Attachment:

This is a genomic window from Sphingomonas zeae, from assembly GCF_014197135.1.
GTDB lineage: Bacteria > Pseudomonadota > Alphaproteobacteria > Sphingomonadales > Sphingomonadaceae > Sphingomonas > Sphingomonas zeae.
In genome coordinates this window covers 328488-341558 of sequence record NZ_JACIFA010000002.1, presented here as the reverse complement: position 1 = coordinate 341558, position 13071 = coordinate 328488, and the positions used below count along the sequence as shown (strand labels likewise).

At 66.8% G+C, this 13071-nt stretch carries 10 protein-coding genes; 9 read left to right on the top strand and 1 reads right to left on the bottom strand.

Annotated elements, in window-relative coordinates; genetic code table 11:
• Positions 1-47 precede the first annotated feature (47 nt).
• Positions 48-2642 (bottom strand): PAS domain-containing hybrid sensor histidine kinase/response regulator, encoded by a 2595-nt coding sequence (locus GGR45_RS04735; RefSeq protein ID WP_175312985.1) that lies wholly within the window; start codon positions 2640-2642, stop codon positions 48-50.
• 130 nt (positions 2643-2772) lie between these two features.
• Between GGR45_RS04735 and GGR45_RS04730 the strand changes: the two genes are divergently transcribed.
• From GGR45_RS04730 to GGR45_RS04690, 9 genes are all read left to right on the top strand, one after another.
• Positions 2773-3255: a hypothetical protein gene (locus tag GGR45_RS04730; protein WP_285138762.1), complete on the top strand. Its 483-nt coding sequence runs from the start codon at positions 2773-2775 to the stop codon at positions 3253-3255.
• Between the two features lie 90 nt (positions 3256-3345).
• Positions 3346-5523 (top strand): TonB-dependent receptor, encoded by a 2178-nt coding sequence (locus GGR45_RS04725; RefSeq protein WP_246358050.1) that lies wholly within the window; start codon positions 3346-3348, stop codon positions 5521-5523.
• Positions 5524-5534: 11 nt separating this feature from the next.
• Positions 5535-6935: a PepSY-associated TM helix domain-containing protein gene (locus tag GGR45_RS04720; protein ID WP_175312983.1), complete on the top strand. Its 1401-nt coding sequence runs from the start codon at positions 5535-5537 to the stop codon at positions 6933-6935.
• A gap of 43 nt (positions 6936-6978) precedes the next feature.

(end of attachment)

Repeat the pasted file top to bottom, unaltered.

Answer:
This is a genomic window from Sphingomonas zeae, from assembly GCF_014197135.1.
GTDB lineage: Bacteria > Pseudomonadota > Alphaproteobacteria > Sphingomonadales > Sphingomonadaceae > Sphingomonas > Sphingomonas zeae.
In genome coordinates this window covers 328488-341558 of sequence record NZ_JACIFA010000002.1, presented here as the reverse complement: position 1 = coordinate 341558, position 13071 = coordinate 328488, and the positions used below count along the sequence as shown (strand labels likewise).

At 66.8% G+C, this 13071-nt stretch carries 10 protein-coding genes; 9 read left to right on the top strand and 1 reads right to left on the bottom strand.

Annotated elements, in window-relative coordinates; genetic code table 11:
• Positions 1-47 precede the first annotated feature (47 nt).
• Positions 48-2642 (bottom strand): PAS domain-containing hybrid sensor histidine kinase/response regulator, encoded by a 2595-nt coding sequence (locus GGR45_RS04735; RefSeq protein ID WP_175312985.1) that lies wholly within the window; start codon positions 2640-2642, stop codon positions 48-50.
• 130 nt (positions 2643-2772) lie between these two features.
• Between GGR45_RS04735 and GGR45_RS04730 the strand changes: the two genes are divergently transcribed.
• From GGR45_RS04730 to GGR45_RS04690, 9 genes are all read left to right on the top strand, one after another.
• Positions 2773-3255: a hypothetical protein gene (locus tag GGR45_RS04730; protein WP_285138762.1), complete on the top strand. Its 483-nt coding sequence runs from the start codon at positions 2773-2775 to the stop codon at positions 3253-3255.
• Between the two features lie 90 nt (positions 3256-3345).
• Positions 3346-5523 (top strand): TonB-dependent receptor, encoded by a 2178-nt coding sequence (locus GGR45_RS04725; RefSeq protein WP_246358050.1) that lies wholly within the window; start codon positions 3346-3348, stop codon positions 5521-5523.
• Positions 5524-5534: 11 nt separating this feature from the next.
• Positions 5535-6935: a PepSY-associated TM helix domain-containing protein gene (locus tag GGR45_RS04720; protein ID WP_175312983.1), complete on the top strand. Its 1401-nt coding sequence runs from the start codon at positions 5535-5537 to the stop codon at positions 6933-6935.
• A gap of 43 nt (positions 6936-6978) precedes the next feature.